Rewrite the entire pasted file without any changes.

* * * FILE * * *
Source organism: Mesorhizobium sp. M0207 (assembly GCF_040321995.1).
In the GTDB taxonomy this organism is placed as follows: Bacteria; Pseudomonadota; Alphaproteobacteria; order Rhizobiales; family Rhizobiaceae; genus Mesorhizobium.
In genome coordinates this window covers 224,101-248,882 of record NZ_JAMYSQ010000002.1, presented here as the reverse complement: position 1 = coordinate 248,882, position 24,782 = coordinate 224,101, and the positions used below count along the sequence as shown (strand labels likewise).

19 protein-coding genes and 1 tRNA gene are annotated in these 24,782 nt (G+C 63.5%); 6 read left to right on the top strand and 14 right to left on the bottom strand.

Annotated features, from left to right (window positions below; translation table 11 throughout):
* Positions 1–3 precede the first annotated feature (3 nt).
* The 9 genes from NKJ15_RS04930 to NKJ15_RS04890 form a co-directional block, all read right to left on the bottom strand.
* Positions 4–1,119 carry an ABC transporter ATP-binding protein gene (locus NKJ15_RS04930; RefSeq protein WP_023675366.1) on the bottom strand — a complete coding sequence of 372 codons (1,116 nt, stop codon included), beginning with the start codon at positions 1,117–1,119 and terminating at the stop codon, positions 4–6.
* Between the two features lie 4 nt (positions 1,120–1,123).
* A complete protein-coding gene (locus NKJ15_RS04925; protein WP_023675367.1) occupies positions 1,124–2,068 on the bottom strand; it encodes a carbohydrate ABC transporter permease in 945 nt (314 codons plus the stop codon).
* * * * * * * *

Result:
Source organism: Mesorhizobium sp. M0207 (assembly GCF_040321995.1).
In the GTDB taxonomy this organism is placed as follows: Bacteria; Pseudomonadota; Alphaproteobacteria; order Rhizobiales; family Rhizobiaceae; genus Mesorhizobium.
In genome coordinates this window covers 224,101-248,882 of record NZ_JAMYSQ010000002.1, presented here as the reverse complement: position 1 = coordinate 248,882, position 24,782 = coordinate 224,101, and the positions used below count along the sequence as shown (strand labels likewise).

19 protein-coding genes and 1 tRNA gene are annotated in these 24,782 nt (G+C 63.5%); 6 read left to right on the top strand and 14 right to left on the bottom strand.

Annotated features, from left to right (window positions below; translation table 11 throughout):
* Positions 1–3 precede the first annotated feature (3 nt).
* The 9 genes from NKJ15_RS04930 to NKJ15_RS04890 form a co-directional block, all read right to left on the bottom strand.
* Positions 4–1,119 carry an ABC transporter ATP-binding protein gene (locus NKJ15_RS04930; RefSeq protein WP_023675366.1) on the bottom strand — a complete coding sequence of 372 codons (1,116 nt, stop codon included), beginning with the start codon at positions 1,117–1,119 and terminating at the stop codon, positions 4–6.
* Between the two features lie 4 nt (positions 1,120–1,123).
* A complete protein-coding gene (locus NKJ15_RS04925; protein WP_023675367.1) occupies positions 1,124–2,068 on the bottom strand; it encodes a carbohydrate ABC transporter permease in 945 nt (314 codons plus the stop codon).